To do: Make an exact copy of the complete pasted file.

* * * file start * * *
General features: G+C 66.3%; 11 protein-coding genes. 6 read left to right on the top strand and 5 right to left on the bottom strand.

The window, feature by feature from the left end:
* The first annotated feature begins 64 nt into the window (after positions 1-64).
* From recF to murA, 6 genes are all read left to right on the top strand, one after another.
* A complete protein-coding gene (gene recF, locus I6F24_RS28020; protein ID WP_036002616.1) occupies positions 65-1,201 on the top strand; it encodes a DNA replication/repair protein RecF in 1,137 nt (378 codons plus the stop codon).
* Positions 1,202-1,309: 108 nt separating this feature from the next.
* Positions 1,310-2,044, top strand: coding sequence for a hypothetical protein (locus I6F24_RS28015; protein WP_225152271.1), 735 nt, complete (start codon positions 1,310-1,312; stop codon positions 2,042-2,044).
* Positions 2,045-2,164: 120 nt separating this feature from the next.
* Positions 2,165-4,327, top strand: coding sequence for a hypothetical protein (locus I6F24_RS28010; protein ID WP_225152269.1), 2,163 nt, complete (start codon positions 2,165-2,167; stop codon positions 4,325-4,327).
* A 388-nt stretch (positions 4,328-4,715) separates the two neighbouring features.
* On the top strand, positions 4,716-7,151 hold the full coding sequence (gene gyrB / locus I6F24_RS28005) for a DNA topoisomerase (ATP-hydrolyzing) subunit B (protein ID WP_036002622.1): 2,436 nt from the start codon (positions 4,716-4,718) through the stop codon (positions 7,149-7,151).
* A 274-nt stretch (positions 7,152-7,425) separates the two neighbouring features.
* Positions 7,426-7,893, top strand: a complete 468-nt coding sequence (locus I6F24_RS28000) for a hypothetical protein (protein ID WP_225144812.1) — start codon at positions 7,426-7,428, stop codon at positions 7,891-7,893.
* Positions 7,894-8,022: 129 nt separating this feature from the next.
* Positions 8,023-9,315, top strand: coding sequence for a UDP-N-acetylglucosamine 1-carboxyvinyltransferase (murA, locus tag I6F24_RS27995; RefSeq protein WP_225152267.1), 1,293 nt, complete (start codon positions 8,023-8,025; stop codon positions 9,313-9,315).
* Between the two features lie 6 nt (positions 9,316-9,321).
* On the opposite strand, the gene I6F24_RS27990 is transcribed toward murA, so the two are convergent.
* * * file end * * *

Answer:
General features: G+C 66.3%; 11 protein-coding genes. 6 read left to right on the top strand and 5 right to left on the bottom strand.

The window, feature by feature from the left end:
* The first annotated feature begins 64 nt into the window (after positions 1-64).
* From recF to murA, 6 genes are all read left to right on the top strand, one after another.
* A complete protein-coding gene (gene recF, locus I6F24_RS28020; protein ID WP_036002616.1) occupies positions 65-1,201 on the top strand; it encodes a DNA replication/repair protein RecF in 1,137 nt (378 codons plus the stop codon).
* Positions 1,202-1,309: 108 nt separating this feature from the next.
* Positions 1,310-2,044, top strand: coding sequence for a hypothetical protein (locus I6F24_RS28015; protein WP_225152271.1), 735 nt, complete (start codon positions 1,310-1,312; stop codon positions 2,042-2,044).
* Positions 2,045-2,164: 120 nt separating this feature from the next.
* Positions 2,165-4,327, top strand: coding sequence for a hypothetical protein (locus I6F24_RS28010; protein ID WP_225152269.1), 2,163 nt, complete (start codon positions 2,165-2,167; stop codon positions 4,325-4,327).
* A 388-nt stretch (positions 4,328-4,715) separates the two neighbouring features.
* On the top strand, positions 4,716-7,151 hold the full coding sequence (gene gyrB / locus I6F24_RS28005) for a DNA topoisomerase (ATP-hydrolyzing) subunit B (protein ID WP_036002622.1): 2,436 nt from the start codon (positions 4,716-4,718) through the stop codon (positions 7,149-7,151).
* A 274-nt stretch (positions 7,152-7,425) separates the two neighbouring features.
* Positions 7,426-7,893, top strand: a complete 468-nt coding sequence (locus I6F24_RS28000) for a hypothetical protein (protein ID WP_225144812.1) — start codon at positions 7,426-7,428, stop codon at positions 7,891-7,893.
* Positions 7,894-8,022: 129 nt separating this feature from the next.
* Positions 8,023-9,315, top strand: coding sequence for a UDP-N-acetylglucosamine 1-carboxyvinyltransferase (murA, locus tag I6F24_RS27995; RefSeq protein WP_225152267.1), 1,293 nt, complete (start codon positions 8,023-8,025; stop codon positions 9,313-9,315).
* Between the two features lie 6 nt (positions 9,316-9,321).
* On the opposite strand, the gene I6F24_RS27990 is transcribed toward murA, so the two are convergent.